clock menu more-arrow no yes mobile

Filed under:

Blake Griffin isn’t Josh Smith

Let’s take a step away from that ledge.

Los Angeles Clippers v Houston Rockets - Game Seven Photo by Scott Halleran/Getty Images

Blake Griffin hasn’t been particularly good since joining the Pistons. His team has fizzled from the playoff contest. And it’s started to get noticed. Reasonably so.

Stan Van Gundy and the Detroit Pistons took a huge risk in taking on his massive contract. It’s a risk that has similarities to the one Joe Dumars took when he signed Josh Smith to a $54 million contract.

Both are power forwards. Both were about the same age when acquired. Both were big time athletes in their early years who changed their games later in their careers. Both were the largest contracts in franchise history at the time. In Smith’s first season with the Pistons, he shot 42 percent from the field and 26 percent from three while Griffin’s Pistons tenure is off to a start with 39 percent from the field and 25 percent from three.

Oh dear.

Of course, Smith was such a disaster that he was out of the league by the time his contract with the Pistons would have expired last season. These days Josh Smith is only 32 years old, but his career is pretty clearly over. So it’s understandable for Pistons fans to feel some angst over the idea of paying $38,957,028 in the year he turns 33.

Fortunately for Pistons fans, this isn’t the sequel of the Josh Smith experience.

When Josh Smith decided to reinvent himself as a shooter, he missed the fact that that he was a terrible shooter. Just like he missed a lot of things. Particularly shots.

As his percentage of shots from beyond 16 feet increased from 23 percent in 2009-10 to 44 percent in 2010-11 and beyond, his true shooting percentage dropped from an acceptable 54 percent to well below 50 percent.

Blake Griffin’s efficiency hasn’t suffered in the same way as Smith’s as he’s made his transition to the perimeter. Back in 20-13-14 he took just 30 percent of his shots from beyond 16 feet and he was certainly at his most efficient then, boasting a TS of 58 percent. But last year he took a whopping 57 percent of his shots from outside of 16 feet and still managed a 57 percent TS.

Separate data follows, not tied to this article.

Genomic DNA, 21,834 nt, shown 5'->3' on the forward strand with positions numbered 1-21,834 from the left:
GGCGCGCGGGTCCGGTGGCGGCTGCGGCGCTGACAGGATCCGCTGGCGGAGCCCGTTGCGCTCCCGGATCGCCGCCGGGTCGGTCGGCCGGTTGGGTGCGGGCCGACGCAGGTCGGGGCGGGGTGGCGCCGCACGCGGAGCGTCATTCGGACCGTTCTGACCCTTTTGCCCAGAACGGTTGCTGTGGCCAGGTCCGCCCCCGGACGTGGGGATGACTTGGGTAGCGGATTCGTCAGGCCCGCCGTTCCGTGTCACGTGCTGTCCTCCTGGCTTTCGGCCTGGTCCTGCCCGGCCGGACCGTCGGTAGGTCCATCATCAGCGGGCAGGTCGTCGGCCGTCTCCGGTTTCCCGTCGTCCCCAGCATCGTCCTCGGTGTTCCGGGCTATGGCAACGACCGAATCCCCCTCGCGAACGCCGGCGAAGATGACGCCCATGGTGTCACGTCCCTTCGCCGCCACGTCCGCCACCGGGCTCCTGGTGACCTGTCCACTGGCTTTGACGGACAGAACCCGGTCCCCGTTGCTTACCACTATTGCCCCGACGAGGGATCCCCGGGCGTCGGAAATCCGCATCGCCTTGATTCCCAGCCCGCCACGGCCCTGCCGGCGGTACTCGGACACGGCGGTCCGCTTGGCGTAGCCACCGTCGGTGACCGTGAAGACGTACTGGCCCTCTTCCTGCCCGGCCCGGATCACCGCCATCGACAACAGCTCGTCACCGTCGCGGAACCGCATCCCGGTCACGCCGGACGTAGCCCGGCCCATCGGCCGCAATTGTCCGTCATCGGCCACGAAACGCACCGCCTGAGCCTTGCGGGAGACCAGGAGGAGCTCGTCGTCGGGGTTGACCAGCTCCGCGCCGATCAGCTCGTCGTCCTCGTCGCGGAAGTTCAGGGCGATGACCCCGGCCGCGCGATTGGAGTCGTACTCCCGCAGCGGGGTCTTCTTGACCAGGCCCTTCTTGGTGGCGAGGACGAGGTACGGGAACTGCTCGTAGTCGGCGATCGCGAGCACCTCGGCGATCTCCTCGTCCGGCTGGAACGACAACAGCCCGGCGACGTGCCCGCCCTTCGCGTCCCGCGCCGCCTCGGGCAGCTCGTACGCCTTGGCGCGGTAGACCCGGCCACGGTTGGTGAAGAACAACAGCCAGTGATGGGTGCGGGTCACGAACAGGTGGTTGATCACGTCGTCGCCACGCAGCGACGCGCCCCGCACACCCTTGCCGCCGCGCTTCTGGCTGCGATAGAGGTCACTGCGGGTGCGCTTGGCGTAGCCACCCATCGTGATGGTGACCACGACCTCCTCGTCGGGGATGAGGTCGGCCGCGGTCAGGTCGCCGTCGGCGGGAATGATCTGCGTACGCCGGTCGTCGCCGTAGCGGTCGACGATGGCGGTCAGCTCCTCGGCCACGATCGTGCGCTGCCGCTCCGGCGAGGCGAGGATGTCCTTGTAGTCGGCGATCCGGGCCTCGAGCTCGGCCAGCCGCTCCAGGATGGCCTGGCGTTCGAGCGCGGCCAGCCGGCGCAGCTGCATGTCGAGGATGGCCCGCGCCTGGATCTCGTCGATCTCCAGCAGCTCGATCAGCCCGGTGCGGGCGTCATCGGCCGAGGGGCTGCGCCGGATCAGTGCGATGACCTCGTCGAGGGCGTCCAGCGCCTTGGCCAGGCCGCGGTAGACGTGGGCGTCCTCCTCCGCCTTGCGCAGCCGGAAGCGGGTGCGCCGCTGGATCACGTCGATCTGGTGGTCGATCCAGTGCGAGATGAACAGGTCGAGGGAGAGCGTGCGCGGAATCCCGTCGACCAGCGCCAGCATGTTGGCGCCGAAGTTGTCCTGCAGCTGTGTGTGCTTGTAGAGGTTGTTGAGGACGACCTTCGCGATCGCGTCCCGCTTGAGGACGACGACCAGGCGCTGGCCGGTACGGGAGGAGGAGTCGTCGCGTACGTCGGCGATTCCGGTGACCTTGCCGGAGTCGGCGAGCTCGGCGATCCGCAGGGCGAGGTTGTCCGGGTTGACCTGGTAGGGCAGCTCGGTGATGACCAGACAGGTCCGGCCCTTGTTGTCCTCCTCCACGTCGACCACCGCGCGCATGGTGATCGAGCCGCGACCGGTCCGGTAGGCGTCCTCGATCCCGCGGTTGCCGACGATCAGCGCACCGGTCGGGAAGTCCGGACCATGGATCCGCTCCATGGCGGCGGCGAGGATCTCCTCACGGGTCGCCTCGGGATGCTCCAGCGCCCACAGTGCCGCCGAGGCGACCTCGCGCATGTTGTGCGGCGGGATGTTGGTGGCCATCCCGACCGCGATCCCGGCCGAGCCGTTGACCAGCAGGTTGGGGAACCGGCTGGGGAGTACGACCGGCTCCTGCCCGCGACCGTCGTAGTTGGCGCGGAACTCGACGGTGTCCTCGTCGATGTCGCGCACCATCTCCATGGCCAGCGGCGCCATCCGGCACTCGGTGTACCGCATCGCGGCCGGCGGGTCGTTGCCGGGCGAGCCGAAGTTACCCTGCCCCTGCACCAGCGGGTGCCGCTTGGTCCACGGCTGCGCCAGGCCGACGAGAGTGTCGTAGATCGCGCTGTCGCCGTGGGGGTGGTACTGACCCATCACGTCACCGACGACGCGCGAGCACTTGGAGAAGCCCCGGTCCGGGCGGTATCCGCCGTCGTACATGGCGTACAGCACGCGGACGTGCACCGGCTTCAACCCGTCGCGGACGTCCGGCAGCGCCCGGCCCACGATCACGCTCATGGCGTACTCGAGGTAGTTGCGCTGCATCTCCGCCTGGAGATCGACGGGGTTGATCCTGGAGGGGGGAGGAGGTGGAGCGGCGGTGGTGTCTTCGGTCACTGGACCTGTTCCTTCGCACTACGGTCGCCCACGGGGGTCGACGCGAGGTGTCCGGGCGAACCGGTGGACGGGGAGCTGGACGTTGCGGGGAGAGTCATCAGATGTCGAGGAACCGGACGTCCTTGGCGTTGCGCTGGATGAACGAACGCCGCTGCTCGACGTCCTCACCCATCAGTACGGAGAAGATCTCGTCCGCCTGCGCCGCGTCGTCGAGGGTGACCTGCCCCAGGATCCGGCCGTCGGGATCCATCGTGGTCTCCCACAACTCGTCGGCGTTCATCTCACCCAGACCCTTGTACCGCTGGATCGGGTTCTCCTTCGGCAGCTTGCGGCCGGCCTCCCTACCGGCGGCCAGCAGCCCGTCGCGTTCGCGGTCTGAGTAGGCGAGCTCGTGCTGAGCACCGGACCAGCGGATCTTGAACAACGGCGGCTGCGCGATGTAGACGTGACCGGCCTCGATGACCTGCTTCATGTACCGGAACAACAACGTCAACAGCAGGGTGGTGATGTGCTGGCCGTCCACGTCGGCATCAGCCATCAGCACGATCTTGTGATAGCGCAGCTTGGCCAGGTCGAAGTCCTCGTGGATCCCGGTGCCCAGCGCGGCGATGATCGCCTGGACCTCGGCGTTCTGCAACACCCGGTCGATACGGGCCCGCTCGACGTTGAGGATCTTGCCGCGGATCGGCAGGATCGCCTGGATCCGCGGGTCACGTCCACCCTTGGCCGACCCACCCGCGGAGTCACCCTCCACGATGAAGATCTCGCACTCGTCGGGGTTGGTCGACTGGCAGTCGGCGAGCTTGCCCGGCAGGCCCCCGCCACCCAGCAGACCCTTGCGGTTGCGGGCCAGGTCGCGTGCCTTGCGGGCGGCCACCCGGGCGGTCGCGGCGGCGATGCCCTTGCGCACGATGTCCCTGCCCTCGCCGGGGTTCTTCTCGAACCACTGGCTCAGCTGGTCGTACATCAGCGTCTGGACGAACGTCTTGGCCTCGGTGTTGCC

Griffin’s ability to get to the line and connect helps keep his efficiency somewhat afloat. But even without that, Griffin’s jumpers aren’t the same type of bad decisions that Smith’s were.

Smith shot the way you want a shooter to shoot. Without a conscious and with a quick trigger. Unfortunately, Smith wasn’t a shooter. Watch if you dare.

Griffin doesn’t shoot like a shooter. Which is good, because that’s not his strength. If the defense gives him the shot, he’ll take it. But he’s equally looking to facilitate to his teammates or putting the ball on the floor. And he does a great job with that. It’s part of the extra dimension Griffin brings to the table that made him look like an upgrade over Tobias Harris.

I’m as big of a fan of Tobias as anyone, but those weren’t plays he made on a nightly basis like Griffin does.

When Blake does settle for the jumper, it’s generally with more of a “well, ok” rather than a “hell yeah let’s let it fly” like Smith.

Not always pretty, but by and large Griffin’s taking reasonable shots.

Griffin’s game with the Pistons so far hasn’t been a change of what he did in Los Angeles that was successful. Here’s how his shots by area look:

The shots aren’t dramatically different. Not enough getting to the rim, way too many three pointers. But the main difference is that shots aren’t falling.

Shooting slumps happen. They’re rarely permanent. Griffin started increasing his range in 2014 and has held an effective field goal percentage of 51 percent up to this year. So far with the Pistons, he’s shooting an eFG of just 43 percent. Chances are that he’ll eventually work his way back to that 50 percent eFG range.

Still, Griffin and Stan Van Gundy need to be proactive in getting Blake back on track. Griffin can’t just settle in as a shooter and his teammates need to be able to set him up with some easier looks. Stuff like this:

More of it please. Trust me, it took wading through quite a bit of film to find those gems though. And yes, much of it was the result of some shitty defense.

Griffin is left to create for himself far too much, especially for easy looks inside the arc. Which is part of what makes him a $173 million guy, he’s pretty good at getting looks for himself. But if his teammates make it easier on him, it’ll go a long way toward helping those shooting percentages.

There’s a fair amount of angst any time you’re taking on a player with the dollar figures attached to them that Blake Griffin has. And especially for a fanbase with such a snakebitten history as the Pistons’.

Whether the move will work out for the best for the Pistons in the long run, well, that’s still up in the air. But one thing for certain: he’s not going to be the disaster that Josh Smith was.

It’s a low bar, I know. But it beats not clearing that low bar.